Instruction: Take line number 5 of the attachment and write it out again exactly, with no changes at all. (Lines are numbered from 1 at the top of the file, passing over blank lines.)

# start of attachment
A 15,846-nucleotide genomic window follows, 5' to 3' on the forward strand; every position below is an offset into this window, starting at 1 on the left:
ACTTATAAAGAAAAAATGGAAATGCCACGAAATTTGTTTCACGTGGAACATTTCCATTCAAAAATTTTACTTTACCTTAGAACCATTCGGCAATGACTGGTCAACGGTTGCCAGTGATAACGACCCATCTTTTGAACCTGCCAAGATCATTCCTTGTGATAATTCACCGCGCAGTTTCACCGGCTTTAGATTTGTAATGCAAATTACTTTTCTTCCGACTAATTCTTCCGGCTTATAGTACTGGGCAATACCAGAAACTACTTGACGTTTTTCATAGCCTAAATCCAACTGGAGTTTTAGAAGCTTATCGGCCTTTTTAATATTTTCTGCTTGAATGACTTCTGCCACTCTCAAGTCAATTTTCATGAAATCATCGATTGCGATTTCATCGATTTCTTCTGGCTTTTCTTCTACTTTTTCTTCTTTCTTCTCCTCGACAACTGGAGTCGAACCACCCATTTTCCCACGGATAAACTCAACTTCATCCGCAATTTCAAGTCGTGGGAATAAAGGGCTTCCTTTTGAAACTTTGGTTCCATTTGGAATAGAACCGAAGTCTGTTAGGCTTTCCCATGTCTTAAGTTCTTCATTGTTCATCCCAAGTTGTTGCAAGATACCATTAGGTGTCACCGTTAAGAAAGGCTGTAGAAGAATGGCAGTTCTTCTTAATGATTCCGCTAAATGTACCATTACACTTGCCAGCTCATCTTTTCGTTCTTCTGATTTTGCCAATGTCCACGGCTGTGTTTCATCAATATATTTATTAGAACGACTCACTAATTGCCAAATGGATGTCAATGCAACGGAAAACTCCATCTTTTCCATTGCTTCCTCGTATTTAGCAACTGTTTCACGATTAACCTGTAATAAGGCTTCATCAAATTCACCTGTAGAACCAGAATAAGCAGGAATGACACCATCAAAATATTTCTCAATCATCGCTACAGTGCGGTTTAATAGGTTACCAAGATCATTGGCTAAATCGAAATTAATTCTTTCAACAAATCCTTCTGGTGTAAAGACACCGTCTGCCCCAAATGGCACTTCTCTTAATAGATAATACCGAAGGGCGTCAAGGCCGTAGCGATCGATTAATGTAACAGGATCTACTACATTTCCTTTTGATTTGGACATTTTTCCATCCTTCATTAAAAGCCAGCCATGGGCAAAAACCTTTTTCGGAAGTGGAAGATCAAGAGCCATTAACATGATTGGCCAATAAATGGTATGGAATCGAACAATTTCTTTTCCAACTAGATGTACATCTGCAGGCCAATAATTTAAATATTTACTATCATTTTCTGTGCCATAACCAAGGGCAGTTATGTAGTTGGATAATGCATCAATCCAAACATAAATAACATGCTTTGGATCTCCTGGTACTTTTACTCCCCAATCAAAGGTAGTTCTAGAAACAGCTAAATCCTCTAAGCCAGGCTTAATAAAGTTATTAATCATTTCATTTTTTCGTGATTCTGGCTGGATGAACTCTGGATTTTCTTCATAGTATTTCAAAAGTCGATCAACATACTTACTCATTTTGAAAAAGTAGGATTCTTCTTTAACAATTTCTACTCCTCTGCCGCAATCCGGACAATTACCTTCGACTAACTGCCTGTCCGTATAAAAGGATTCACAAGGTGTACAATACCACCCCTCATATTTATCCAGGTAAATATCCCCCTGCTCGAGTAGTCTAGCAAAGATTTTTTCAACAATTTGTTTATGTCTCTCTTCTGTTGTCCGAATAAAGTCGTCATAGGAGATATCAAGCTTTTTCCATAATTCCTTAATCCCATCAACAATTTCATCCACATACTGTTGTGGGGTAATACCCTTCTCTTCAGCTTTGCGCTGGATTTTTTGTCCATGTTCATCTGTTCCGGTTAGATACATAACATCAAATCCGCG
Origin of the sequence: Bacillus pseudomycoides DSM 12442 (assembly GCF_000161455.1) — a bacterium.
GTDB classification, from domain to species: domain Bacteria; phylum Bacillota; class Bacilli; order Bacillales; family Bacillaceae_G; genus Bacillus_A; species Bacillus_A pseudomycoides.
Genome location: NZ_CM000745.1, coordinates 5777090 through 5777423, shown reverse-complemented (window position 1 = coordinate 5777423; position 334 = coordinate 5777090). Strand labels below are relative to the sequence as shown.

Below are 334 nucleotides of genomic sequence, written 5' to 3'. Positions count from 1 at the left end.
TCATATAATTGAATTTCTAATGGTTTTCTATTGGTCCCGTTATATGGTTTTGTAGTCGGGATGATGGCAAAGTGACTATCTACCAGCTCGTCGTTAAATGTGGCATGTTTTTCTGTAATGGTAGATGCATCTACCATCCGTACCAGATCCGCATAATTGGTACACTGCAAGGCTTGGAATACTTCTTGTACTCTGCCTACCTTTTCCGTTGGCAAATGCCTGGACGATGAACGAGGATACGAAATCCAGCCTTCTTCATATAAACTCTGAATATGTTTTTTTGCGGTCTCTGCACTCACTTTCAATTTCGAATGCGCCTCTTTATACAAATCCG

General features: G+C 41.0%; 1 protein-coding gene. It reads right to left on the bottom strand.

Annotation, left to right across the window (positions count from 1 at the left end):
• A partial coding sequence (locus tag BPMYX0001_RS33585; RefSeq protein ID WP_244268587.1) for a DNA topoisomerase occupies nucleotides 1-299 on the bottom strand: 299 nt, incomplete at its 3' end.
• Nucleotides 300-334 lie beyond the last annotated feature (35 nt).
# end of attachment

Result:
Genome location: NZ_CM000745.1, coordinates 5777090 through 5777423, shown reverse-complemented (window position 1 = coordinate 5777423; position 334 = coordinate 5777090). Strand labels below are relative to the sequence as shown.